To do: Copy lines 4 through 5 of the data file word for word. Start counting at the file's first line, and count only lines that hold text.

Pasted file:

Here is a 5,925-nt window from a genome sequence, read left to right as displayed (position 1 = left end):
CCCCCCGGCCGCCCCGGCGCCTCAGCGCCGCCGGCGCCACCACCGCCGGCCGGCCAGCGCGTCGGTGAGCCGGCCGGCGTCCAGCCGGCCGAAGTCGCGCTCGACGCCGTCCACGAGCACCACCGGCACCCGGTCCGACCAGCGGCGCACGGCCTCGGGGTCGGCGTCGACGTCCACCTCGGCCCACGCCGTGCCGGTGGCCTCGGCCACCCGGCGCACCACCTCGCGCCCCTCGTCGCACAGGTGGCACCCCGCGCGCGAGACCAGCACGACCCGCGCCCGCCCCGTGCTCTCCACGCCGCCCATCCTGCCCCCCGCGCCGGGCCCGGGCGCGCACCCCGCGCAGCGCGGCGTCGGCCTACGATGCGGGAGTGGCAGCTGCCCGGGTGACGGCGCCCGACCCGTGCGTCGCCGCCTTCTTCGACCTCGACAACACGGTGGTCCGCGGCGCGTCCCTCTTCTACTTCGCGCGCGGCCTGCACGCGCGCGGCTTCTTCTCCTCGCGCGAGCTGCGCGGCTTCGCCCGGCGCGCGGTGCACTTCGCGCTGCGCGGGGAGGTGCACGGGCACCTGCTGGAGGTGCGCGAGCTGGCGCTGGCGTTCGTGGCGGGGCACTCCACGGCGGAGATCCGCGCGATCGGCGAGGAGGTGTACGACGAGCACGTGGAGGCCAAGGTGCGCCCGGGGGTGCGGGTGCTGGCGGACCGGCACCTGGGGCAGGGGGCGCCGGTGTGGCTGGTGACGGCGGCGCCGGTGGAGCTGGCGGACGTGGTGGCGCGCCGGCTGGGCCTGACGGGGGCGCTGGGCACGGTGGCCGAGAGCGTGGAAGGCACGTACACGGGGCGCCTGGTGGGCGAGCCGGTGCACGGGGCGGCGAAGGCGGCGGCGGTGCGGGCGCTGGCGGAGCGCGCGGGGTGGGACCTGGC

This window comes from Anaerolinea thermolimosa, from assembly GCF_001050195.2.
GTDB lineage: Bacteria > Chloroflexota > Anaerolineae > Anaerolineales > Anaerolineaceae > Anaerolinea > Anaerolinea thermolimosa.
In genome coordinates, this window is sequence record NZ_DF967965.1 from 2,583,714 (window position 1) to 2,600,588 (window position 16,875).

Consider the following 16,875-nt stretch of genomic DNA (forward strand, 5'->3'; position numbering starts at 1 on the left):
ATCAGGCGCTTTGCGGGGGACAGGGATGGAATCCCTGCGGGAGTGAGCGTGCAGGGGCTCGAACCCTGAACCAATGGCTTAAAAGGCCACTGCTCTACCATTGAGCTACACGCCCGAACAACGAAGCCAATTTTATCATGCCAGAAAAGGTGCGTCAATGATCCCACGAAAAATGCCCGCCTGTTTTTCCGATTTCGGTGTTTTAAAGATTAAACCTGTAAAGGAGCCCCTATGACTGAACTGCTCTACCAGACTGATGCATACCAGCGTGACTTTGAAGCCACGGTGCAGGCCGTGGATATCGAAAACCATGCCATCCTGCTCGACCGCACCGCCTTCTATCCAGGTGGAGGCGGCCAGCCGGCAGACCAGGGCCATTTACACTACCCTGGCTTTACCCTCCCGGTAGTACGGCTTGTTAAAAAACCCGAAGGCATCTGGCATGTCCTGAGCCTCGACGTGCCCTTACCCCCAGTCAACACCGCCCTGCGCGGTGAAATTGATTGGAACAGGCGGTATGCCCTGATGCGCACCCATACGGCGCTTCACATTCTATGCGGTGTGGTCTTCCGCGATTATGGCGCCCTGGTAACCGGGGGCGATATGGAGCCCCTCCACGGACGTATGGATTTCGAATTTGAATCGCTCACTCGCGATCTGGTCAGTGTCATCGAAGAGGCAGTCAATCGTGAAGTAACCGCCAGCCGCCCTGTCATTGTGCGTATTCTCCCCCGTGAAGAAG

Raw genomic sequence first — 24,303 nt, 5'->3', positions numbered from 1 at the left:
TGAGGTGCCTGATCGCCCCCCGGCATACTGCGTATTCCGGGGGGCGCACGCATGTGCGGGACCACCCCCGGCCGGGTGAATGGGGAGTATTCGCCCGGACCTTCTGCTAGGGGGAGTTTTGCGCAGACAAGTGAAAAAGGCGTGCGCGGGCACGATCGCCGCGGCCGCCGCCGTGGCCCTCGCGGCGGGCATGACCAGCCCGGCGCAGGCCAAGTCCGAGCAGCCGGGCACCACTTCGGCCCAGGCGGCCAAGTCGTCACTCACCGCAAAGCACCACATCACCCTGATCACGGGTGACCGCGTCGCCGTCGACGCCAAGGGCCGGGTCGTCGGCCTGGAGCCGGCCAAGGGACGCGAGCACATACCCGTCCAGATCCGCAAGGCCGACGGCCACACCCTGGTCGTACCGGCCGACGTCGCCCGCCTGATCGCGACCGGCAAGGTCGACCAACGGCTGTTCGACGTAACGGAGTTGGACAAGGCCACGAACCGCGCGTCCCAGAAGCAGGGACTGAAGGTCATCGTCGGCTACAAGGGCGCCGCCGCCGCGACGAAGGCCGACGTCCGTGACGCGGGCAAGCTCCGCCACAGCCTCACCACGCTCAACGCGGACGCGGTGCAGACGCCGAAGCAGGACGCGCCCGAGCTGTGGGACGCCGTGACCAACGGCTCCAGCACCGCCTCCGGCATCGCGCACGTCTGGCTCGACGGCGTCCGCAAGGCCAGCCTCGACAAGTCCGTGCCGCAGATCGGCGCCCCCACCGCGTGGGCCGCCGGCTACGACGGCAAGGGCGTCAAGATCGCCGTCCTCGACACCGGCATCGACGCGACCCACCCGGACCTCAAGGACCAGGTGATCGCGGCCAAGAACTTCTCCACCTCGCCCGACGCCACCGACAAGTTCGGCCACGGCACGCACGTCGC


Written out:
GTDB lineage: Bacteria > Chloroflexota > Anaerolineae > Anaerolineales > Anaerolineaceae > Anaerolinea > Anaerolinea thermolimosa.
In genome coordinates, this window is sequence record NZ_DF967965.1 from 2,583,714 (window position 1) to 2,600,588 (window position 16,875).